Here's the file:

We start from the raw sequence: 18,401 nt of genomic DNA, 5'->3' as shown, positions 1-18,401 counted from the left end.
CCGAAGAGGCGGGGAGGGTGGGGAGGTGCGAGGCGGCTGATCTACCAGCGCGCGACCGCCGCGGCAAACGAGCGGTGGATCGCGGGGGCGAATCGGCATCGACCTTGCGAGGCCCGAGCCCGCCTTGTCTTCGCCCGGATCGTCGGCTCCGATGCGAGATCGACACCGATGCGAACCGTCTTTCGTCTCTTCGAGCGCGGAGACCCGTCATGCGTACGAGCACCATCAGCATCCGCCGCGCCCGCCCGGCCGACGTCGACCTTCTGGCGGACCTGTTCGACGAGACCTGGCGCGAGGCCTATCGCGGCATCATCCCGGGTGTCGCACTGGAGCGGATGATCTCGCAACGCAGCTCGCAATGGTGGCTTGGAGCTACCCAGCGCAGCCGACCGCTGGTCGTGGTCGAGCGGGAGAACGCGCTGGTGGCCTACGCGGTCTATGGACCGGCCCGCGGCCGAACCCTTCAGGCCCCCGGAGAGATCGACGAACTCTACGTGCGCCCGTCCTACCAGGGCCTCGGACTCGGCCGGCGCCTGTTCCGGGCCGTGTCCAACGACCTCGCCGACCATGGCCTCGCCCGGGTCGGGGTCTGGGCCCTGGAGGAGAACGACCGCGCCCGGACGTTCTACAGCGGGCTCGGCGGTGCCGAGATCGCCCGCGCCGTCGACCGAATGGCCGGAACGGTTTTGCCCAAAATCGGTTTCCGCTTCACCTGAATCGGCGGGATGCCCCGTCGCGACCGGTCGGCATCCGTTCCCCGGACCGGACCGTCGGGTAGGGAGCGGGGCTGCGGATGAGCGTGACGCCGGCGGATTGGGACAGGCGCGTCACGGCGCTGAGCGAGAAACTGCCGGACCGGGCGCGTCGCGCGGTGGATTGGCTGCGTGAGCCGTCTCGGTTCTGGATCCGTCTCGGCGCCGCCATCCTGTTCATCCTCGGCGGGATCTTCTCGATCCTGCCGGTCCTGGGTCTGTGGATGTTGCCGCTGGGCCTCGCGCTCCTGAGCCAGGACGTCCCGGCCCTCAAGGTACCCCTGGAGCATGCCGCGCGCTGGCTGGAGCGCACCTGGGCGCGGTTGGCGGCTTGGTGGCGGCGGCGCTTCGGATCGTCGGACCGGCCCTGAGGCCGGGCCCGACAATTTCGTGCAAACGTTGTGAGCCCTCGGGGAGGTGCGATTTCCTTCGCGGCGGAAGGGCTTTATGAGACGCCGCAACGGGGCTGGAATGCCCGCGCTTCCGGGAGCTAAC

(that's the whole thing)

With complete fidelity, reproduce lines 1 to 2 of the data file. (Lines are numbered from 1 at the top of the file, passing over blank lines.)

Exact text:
We start from the raw sequence: 18,401 nt of genomic DNA, 5'->3' as shown, positions 1-18,401 counted from the left end.
CCGAAGAGGCGGGGAGGGTGGGGAGGTGCGAGGCGGCTGATCTACCAGCGCGCGACCGCCGCGGCAAACGAGCGGTGGATCGCGGGGGCGAATCGGCATCGACCTTGCGAGGCCCGAGCCCGCCTTGTCTTCGCCCGGATCGTCGGCTCCGATGCGAGATCGACACCGATGCGAACCGTCTTTCGTCTCTTCGAGCGCGGAGACCCGTCATGCGTACGAGCACCATCAGCATCCGCCGCGCCCGCCCGGCCGACGTCGACCTTCTGGCGGACCTGTTCGACGAGACCTGGCGCGAGGCCTATCGCGGCATCATCCCGGGTGTCGCACTGGAGCGGATGATCTCGCAACGCAGCTCGCAATGGTGGCTTGGAGCTACCCAGCGCAGCCGACCGCTGGTCGTGGTCGAGCGGGAGAACGCGCTGGTGGCCTACGCGGTCTATGGACCGGCCCGCGGCCGAACCCTTCAGGCCCCCGGAGAGATCGACGAACTCTACGTGCGCCCGTCCTACCAGGGCCTCGGACTCGGCCGGCGCCTGTTCCGGGCCGTGTCCAACGACCTCGCCGACCATGGCCTCGCCCGGGTCGGGGTCTGGGCCCTGGAGGAGAACGACCGCGCCCGGACGTTCTACAGCGGGCTCGGCGGTGCCGAGATCGCCCGCGCCGTCGACCGAATGGCCGGAACGGTTTTGCCCAAAATCGGTTTCCGCTTCACCTGAATCGGCGGGATGCCCCGTCGCGACCGGTCGGCATCCGTTCCCCGGACCGGACCGTCGGGTAGGGAGCGGGGCTGCGGATGAGCGTGACGCCGGCGGATTGGGACAGGCGCGTCACGGCGCTGAGCGAGAAACTGCCGGACCGGGCGCGTCGCGCGGTGGATTGGCTGCGTGAGCCGTCTCGGTTCTGGATCCGTCTCGGCGCCGCCATCCTGTTCATCCTCGGCGGGATCTTCTCGATCCTGCCGGTCCTGGGTCTGTGGATGTTGCCGCTGGGCCTCGCGCTCCTGAGCCAGGACGTCCCGGCCCTCAAGGTACCCCTGGAGCATGCCGCGCGCTGGCTGGAGCGCACCTGGGCGCGGTTGGCGGCTTGGTGGCGGCGGCGCTTCGGATCGTCGGACCGGCCCTGAGGCCGGGCCCGACAATTTCGTGCAAACGTTGTGAGCCCTCGGGGAGGTGCGATTTCCTTCGCGGCGGAAGGGCTTTATGAGACGCCGCAACGGGGCTGGAATGCCCGCGCTTCCGGGAGCTAAC